Amazon, JPMorgan Chase and Berkshire Hathaway have announced that they will be working together to discover ways to improve American health care for their US employees. Altogether, the three companies have one million workers, a good sample to work with. Now, my insurance did cover this, and billing my family was in error, but seeing a number like that on a bill was enough to really drive home how much healthcare can cost, and why some people would avoid ever seeking care.
According to a joint news release issued on January 30, the initial focus of the new company will be on technology solutions that will provide USA employees and their families with simplified, high-quality and transparent health care at a reasonable cost.
But the medical industry does not own Amazon, the world's largest internet company, or Berkshire Hathaway, the conglomerate Fortune ranks as America's third-most-profitable company, or JPMorgan Chase, America's biggest bank.
Amazon, Berkshire, and JP Morgan - like Kaiser Permanente did before - will need to develop a primary care based medical system and attempt to limit unnecessary visits to inflated specialists and emergency rooms that increase costs and compromise quality.
"To make it sound like there's some sort of prohibition on people getting access to treatments is a gross misrepresentation of reality", Bateman-House said.
'The ballooning costs of (health care) act as a hungry tapeworm on the American economy.
"Our group does not come to this problem with answers", Buffet said.
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It's great to have him here and we're looking forward to getting to know him and seeing what he can do in training and games. We didn't control it, lost the second ball on the ground and it was a really, really bad goal".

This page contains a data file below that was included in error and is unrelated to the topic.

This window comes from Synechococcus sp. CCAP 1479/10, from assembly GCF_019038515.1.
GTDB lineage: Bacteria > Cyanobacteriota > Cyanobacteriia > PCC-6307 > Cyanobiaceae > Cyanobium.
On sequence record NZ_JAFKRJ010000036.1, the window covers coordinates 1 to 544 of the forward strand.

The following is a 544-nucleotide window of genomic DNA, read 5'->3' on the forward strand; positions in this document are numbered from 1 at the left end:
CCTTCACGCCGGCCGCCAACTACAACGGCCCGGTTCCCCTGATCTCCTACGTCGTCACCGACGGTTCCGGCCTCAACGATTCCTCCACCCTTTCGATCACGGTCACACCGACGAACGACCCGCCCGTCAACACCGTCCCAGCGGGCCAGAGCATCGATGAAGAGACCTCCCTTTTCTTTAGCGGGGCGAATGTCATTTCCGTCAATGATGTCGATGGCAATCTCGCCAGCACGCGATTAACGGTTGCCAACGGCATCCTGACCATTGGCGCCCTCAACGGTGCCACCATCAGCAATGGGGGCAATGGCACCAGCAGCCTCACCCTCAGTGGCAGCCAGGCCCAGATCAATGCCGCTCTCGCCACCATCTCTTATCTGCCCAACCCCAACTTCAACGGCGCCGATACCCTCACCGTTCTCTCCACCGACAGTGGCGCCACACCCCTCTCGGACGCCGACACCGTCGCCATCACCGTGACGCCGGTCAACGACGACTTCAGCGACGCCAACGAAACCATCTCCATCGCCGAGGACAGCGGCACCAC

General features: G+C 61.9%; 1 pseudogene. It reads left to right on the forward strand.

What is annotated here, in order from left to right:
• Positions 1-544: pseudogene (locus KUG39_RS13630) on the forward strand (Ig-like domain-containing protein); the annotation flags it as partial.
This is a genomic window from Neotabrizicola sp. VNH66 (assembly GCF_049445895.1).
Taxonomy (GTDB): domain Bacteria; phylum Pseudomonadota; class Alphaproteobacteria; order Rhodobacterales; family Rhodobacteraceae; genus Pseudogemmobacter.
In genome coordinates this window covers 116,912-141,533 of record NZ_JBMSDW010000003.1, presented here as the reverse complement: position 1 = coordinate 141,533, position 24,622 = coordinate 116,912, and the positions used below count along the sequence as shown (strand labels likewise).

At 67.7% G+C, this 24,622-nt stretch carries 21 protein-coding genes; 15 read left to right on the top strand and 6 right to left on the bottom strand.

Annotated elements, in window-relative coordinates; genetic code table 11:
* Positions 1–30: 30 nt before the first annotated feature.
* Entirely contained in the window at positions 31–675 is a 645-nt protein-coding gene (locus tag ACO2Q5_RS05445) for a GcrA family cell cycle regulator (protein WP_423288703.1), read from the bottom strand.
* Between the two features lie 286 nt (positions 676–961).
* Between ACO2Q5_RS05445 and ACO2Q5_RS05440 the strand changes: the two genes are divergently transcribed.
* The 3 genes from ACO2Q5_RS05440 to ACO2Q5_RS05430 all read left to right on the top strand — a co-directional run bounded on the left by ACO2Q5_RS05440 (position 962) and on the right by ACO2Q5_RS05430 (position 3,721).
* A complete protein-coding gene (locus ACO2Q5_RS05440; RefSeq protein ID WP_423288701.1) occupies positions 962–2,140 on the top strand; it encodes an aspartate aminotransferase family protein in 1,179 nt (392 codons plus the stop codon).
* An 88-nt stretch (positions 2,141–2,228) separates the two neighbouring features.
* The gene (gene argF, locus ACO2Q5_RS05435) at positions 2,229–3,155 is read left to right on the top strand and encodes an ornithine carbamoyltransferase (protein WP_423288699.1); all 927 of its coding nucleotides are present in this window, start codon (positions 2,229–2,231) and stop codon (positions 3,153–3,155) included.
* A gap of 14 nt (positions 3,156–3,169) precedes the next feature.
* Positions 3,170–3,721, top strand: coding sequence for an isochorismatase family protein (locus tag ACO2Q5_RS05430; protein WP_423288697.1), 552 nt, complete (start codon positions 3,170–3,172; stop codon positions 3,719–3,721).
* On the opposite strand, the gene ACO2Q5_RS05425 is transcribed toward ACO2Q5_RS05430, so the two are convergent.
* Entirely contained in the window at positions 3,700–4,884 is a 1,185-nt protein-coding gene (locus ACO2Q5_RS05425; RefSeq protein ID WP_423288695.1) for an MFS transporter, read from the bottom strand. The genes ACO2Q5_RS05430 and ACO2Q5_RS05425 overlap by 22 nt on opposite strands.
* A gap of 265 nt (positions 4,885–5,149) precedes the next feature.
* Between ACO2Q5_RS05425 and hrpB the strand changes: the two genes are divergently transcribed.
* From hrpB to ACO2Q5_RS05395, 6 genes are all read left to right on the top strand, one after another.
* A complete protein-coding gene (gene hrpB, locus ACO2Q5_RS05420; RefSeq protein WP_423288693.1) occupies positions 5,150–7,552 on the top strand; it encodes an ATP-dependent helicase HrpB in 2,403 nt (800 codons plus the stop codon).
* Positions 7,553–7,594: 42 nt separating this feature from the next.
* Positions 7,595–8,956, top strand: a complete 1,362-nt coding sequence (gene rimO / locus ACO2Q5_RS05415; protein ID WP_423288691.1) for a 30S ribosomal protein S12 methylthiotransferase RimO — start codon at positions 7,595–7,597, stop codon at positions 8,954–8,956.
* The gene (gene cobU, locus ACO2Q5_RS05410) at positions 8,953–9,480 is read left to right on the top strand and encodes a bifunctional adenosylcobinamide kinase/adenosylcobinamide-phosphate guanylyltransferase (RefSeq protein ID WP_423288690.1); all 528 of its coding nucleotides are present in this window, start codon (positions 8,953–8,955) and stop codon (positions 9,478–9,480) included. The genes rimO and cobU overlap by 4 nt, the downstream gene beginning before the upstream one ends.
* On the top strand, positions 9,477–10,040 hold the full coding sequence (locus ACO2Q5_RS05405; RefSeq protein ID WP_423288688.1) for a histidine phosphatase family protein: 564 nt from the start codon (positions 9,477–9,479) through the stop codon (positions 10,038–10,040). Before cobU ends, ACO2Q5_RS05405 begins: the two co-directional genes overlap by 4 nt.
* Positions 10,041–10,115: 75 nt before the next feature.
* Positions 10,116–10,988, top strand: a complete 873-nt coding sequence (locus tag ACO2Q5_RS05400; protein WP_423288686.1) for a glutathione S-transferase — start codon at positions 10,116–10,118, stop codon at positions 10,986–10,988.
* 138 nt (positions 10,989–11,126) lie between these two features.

This isn't the first time big employers have tried to tackle health-care costs. The alliance will apply only to their employees.
The online retailer and cloud provider has got together with Warren Buffet's conglomerate Berkshire Hathaway and financial services firm JPMorgan Chase to explore how to provide healthcare to their tens of thousands of U.S. employees.
Futurists, who study and make predictions about technological and scientific innovations to come, are confident Amazon will play a significant role in health care.
Amazon, with 541,900 employees globally as of October, is known for transforming industries. CVS Health's deal last month to buy the health insurer Aetna for about $69 billion is just one example of the changes underway.
Amazon's reputation as a disrupter of industry could be a real boon here, because this new partnership will shake up an industry that desperately needs disrupting.
It's not surprising, then, that corporations that are at least partially responsible for providing employees with health insurance are finally pushing back against an industry that has had little incentive to contain costs. "That's up from just 5 percent of GDP 50 years ago".
Jamie Dimon, the chief executive of JPMorgan Chase, is hopeful that the effort could eventually be expanded to benefit all Americans.
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While 95 percent of large companies offer insurance, only 50 percent of companies with three to 49 employees offered coverage previous year, according to the nonprofit Kaiser Family Foundation. In July, he complained about politicians arguing about "stupid (expletive)" instead of solving problems.
"Our nation's healthcare costs are essentially twice as much per person vs. most other developed nations", Dimon said.
What does this say about these three companies, about our country and about our future? They know the elements of the past playbook individually. Their expertise is managing profit in their core operations. It must also be reiterated that the initial goal here is to create a top-down health-care system that isn't an enterprise in and of itself, but rather an employee benefit.
They must compensate their specialists in a method other than fee-for-service to discourage costly, excessive, and unsafe procedures.
"The health care system is complex, and we enter into this challenge open-eyed about the degree of difficulty", Bezos said in the same statement.
And if [they are] going to have control of the data flowing through to each of the entities in the food chain, that means they should, in theory, be able to have better outcomes in terms of the improvement of health of the employee population. "Success is going to require talented experts, a beginner's mind, and a long-term orientation".
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